Sustainable development makes sound commercial sense: Companies in South Africa are increasingly embracing sustainable development, integrating its principles into their organisations. In this transformation, the manufacturing sector has been active with initiatives ranging from small businesses founded on recycled materials to large-scale commitment to generic principles among some large companies. Such commitments include integrating sustainability into governance structures and becoming signatories to United Nations Global Compact in support of universal environmental and social principles.

In many ways, the challenges of implementing sustainable development are similar to the early days of risk management. There is an up-front cost of new systems for measuring social and environmental impact but invariably it becomes possible to identify opportunities for improvements that have financial benefit. Thus, for example, measuring energy consumption creates the opportunity to set targets to lower energy usage and consequently save costs. Similarly, from a social perspective, implementing HIV/Aids programmes that include free treatment and antiretrovirals for employees will not only extend and increase the quality of infected employees’ lives but also increase the period sufferers are able to remain effective in the workforce.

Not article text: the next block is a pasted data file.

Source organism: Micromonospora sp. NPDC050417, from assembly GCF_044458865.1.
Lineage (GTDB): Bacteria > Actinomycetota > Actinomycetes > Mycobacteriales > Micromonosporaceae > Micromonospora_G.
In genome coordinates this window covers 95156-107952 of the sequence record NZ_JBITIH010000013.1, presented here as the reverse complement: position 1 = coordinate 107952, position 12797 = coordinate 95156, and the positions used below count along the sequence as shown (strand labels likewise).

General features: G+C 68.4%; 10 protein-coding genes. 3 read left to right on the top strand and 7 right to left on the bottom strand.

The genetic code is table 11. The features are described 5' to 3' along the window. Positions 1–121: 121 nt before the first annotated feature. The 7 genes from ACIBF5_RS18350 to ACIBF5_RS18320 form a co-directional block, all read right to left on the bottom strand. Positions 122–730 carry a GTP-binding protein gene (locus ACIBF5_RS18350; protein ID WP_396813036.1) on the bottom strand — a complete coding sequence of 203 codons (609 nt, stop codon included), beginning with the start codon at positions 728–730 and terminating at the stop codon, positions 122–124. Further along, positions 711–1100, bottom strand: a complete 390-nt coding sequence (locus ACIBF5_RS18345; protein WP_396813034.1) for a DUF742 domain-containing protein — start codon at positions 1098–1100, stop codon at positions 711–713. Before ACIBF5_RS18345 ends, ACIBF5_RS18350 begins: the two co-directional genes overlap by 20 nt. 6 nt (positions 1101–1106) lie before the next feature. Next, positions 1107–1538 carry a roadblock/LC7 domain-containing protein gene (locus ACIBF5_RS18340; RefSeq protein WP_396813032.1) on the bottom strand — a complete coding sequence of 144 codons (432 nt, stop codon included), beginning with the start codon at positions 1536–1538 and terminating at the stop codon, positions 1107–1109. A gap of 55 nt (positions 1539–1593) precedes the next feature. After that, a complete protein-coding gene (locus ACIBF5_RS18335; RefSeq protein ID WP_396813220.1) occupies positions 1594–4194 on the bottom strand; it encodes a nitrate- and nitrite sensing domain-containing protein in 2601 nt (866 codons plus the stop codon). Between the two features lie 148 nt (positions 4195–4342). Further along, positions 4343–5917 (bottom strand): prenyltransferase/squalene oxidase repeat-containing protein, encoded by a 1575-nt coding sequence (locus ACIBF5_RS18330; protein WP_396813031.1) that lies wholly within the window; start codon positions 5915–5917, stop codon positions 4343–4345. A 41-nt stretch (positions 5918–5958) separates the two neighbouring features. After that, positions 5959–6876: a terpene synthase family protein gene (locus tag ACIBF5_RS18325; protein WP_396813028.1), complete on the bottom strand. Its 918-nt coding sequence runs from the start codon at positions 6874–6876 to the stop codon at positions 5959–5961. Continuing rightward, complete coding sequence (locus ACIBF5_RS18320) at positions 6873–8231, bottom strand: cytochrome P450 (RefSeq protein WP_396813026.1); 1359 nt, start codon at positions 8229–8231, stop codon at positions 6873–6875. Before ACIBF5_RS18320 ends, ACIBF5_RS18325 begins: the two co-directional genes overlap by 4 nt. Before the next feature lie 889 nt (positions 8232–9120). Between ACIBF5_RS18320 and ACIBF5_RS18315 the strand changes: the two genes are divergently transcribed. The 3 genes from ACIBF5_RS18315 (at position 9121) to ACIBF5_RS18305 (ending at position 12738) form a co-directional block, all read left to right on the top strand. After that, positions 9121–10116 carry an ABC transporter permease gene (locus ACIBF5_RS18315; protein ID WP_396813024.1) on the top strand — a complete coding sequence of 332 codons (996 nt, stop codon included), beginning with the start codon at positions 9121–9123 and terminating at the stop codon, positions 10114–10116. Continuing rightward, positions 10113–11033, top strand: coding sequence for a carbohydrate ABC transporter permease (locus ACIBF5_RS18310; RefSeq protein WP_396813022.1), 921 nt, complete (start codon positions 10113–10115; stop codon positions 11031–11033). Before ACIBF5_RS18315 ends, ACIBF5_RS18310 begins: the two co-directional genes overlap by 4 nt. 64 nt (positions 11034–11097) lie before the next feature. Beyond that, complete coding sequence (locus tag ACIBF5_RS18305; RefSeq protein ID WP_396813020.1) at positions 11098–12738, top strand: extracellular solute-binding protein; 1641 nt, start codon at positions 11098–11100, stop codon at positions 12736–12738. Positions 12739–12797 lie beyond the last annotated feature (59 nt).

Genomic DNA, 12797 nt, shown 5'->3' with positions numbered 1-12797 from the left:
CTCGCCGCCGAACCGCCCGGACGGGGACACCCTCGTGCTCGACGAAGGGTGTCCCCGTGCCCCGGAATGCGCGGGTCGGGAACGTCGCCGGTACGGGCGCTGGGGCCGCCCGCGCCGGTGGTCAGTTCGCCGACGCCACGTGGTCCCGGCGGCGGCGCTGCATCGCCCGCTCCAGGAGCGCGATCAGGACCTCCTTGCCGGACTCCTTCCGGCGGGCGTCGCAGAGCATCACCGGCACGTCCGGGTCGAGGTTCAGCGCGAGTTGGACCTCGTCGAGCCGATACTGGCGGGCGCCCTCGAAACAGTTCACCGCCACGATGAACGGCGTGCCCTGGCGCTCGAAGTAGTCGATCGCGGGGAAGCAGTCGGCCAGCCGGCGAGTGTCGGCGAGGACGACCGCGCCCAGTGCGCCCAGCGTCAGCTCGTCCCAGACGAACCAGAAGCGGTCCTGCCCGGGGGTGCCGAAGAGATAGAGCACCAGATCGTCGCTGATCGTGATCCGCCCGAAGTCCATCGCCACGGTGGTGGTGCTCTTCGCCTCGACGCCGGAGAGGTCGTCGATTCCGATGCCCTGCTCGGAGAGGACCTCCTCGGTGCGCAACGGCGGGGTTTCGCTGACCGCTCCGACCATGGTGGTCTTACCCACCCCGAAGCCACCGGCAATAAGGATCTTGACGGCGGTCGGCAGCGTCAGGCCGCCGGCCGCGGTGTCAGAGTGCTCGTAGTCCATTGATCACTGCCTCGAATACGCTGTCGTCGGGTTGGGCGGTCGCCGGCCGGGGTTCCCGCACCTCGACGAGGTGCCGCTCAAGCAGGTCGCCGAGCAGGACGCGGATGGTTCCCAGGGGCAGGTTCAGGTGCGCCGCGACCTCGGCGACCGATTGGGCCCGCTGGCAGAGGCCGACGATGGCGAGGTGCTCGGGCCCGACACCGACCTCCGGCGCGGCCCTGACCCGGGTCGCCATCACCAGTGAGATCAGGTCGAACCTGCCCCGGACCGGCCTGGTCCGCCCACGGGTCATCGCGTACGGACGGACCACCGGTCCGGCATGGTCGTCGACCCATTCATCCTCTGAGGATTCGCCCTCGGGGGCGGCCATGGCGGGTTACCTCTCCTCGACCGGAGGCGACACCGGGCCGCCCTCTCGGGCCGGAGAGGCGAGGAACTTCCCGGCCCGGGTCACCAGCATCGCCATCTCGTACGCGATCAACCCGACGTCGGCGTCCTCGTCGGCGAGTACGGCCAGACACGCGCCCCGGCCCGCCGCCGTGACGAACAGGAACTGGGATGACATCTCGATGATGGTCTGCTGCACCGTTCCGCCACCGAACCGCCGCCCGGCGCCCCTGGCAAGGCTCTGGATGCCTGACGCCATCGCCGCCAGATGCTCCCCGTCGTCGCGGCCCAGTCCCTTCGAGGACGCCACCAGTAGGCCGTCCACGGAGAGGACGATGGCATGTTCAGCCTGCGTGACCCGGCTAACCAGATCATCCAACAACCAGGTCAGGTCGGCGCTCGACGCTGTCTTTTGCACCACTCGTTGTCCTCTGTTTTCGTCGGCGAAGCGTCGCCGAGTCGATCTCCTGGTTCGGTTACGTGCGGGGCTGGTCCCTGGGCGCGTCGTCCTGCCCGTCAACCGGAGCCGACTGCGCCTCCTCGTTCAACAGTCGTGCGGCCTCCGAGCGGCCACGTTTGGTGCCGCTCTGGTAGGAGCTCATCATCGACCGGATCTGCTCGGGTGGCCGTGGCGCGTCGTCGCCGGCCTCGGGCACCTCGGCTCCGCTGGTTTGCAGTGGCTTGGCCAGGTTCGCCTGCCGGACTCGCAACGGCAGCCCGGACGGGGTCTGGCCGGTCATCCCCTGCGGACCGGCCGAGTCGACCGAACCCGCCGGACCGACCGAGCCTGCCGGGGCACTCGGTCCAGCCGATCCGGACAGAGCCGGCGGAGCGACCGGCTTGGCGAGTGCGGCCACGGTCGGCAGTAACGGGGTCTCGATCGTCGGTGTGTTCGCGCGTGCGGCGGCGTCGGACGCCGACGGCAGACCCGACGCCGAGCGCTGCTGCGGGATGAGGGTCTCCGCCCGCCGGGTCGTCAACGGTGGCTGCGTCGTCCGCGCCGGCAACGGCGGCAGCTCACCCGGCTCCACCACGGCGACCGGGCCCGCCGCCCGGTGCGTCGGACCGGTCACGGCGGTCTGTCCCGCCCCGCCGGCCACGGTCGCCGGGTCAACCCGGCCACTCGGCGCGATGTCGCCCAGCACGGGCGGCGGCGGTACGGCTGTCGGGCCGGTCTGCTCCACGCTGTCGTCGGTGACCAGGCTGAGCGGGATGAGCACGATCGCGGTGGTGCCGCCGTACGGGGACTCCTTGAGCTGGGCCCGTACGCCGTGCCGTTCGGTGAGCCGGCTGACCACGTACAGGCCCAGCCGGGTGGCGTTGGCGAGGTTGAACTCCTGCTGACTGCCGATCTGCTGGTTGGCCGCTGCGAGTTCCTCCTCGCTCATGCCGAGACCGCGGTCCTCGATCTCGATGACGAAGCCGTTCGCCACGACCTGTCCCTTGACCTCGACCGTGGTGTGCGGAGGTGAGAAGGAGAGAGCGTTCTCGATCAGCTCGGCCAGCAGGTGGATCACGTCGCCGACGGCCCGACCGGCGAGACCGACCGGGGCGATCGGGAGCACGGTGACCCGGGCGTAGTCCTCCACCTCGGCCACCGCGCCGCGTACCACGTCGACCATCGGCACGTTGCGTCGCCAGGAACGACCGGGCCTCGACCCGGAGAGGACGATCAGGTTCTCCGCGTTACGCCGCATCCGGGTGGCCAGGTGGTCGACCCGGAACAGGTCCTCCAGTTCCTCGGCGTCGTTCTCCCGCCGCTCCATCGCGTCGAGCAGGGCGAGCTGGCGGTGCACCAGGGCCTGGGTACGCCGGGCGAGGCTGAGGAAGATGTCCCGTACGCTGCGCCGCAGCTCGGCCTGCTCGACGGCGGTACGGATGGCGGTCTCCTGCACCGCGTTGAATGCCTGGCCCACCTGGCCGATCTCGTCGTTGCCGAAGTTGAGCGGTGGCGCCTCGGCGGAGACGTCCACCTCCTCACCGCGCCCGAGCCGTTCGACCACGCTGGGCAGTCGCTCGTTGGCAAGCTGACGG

Businesses need to be accountable:  A key element in sustainable development is the engagement of, and reporting to, stakeholders. The speed at which many manufacturing companies are adopting the Global Reporting Initiative (GRI) framework for reporting is indicative of the extent to which companies have accepted the need to be transparent and accept stakeholder scrutiny of all their activities. The GRI enables the stakeholders to assess companies across all the dimensions of the triple bottom line in a framework that is increasingly being recognised worldwide as the reference framework. The GRI is an excellent checklist for companies, which often brings to light aspects of sustainability that they may not have previously considered.

Environmental initiatives:  There is a growing understanding amongst industry leaders that the environment is an absolute constraining resource, not just another factor in the business landscape.